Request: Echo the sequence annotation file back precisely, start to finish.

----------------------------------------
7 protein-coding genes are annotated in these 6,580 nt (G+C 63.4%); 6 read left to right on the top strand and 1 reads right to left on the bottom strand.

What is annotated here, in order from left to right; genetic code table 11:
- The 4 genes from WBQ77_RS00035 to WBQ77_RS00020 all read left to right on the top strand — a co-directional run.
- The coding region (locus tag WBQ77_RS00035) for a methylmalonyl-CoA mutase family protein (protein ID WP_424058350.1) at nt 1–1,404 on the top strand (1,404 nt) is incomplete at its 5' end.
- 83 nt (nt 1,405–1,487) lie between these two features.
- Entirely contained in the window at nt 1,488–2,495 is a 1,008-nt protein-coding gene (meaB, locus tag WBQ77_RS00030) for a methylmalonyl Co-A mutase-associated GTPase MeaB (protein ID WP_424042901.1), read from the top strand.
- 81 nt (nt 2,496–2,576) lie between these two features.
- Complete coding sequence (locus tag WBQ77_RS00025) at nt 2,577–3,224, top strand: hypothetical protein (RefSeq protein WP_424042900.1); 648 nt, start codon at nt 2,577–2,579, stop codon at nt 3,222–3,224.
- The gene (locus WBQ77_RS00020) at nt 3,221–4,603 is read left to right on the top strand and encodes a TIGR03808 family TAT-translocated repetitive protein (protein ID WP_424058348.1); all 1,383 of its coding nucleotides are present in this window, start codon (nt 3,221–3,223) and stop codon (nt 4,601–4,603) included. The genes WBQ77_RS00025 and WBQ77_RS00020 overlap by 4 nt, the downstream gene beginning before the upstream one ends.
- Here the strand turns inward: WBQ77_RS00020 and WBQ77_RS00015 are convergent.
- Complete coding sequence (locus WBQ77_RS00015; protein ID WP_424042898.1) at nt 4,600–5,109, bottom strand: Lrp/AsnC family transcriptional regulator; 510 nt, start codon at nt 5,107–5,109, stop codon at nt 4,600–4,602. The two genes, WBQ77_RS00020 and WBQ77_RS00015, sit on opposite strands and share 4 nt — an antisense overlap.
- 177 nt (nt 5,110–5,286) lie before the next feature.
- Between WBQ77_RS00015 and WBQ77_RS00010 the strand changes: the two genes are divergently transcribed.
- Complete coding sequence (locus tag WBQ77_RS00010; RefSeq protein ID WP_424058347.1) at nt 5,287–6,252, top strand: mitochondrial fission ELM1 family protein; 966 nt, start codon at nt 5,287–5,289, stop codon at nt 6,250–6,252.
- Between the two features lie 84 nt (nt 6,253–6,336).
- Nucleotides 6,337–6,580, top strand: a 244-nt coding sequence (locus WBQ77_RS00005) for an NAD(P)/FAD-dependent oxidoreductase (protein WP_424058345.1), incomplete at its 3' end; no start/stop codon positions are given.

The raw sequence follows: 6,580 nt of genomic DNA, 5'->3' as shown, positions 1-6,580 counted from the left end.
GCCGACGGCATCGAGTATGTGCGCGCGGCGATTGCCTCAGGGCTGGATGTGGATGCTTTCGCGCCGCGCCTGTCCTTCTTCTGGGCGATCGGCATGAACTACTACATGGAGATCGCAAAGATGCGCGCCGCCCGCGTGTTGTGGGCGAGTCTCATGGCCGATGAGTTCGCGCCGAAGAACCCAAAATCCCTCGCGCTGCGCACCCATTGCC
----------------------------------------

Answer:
7 protein-coding genes are annotated in these 6,580 nt (G+C 63.4%); 6 read left to right on the top strand and 1 reads right to left on the bottom strand.

What is annotated here, in order from left to right; genetic code table 11:
- The 4 genes from WBQ77_RS00035 to WBQ77_RS00020 all read left to right on the top strand — a co-directional run.
- The coding region (locus tag WBQ77_RS00035) for a methylmalonyl-CoA mutase family protein (protein ID WP_424058350.1) at nt 1–1,404 on the top strand (1,404 nt) is incomplete at its 5' end.
- 83 nt (nt 1,405–1,487) lie between these two features.
- Entirely contained in the window at nt 1,488–2,495 is a 1,008-nt protein-coding gene (meaB, locus tag WBQ77_RS00030) for a methylmalonyl Co-A mutase-associated GTPase MeaB (protein ID WP_424042901.1), read from the top strand.
- 81 nt (nt 2,496–2,576) lie between these two features.
- Complete coding sequence (locus tag WBQ77_RS00025) at nt 2,577–3,224, top strand: hypothetical protein (RefSeq protein WP_424042900.1); 648 nt, start codon at nt 2,577–2,579, stop codon at nt 3,222–3,224.
- The gene (locus WBQ77_RS00020) at nt 3,221–4,603 is read left to right on the top strand and encodes a TIGR03808 family TAT-translocated repetitive protein (protein ID WP_424058348.1); all 1,383 of its coding nucleotides are present in this window, start codon (nt 3,221–3,223) and stop codon (nt 4,601–4,603) included. The genes WBQ77_RS00025 and WBQ77_RS00020 overlap by 4 nt, the downstream gene beginning before the upstream one ends.
- Here the strand turns inward: WBQ77_RS00020 and WBQ77_RS00015 are convergent.
- Complete coding sequence (locus WBQ77_RS00015; protein ID WP_424042898.1) at nt 4,600–5,109, bottom strand: Lrp/AsnC family transcriptional regulator; 510 nt, start codon at nt 5,107–5,109, stop codon at nt 4,600–4,602. The two genes, WBQ77_RS00020 and WBQ77_RS00015, sit on opposite strands and share 4 nt — an antisense overlap.
- 177 nt (nt 5,110–5,286) lie before the next feature.
- Between WBQ77_RS00015 and WBQ77_RS00010 the strand changes: the two genes are divergently transcribed.
- Complete coding sequence (locus tag WBQ77_RS00010; RefSeq protein ID WP_424058347.1) at nt 5,287–6,252, top strand: mitochondrial fission ELM1 family protein; 966 nt, start codon at nt 5,287–5,289, stop codon at nt 6,250–6,252.
- Between the two features lie 84 nt (nt 6,253–6,336).
- Nucleotides 6,337–6,580, top strand: a 244-nt coding sequence (locus WBQ77_RS00005) for an NAD(P)/FAD-dependent oxidoreductase (protein WP_424058345.1), incomplete at its 3' end; no start/stop codon positions are given.

The raw sequence follows: 6,580 nt of genomic DNA, 5'->3' as shown, positions 1-6,580 counted from the left end.
GCCGACGGCATCGAGTATGTGCGCGCGGCGATTGCCTCAGGGCTGGATGTGGATGCTTTCGCGCCGCGCCTGTCCTTCTTCTGGGCGATCGGCATGAACTACTACATGGAGATCGCAAAGATGCGCGCCGCCCGCGTGTTGTGGGCGAGTCTCATGGCCGATGAGTTCGCGCCGAAGAACCCAAAATCCCTCGCGCTGCGCACCCATTGCC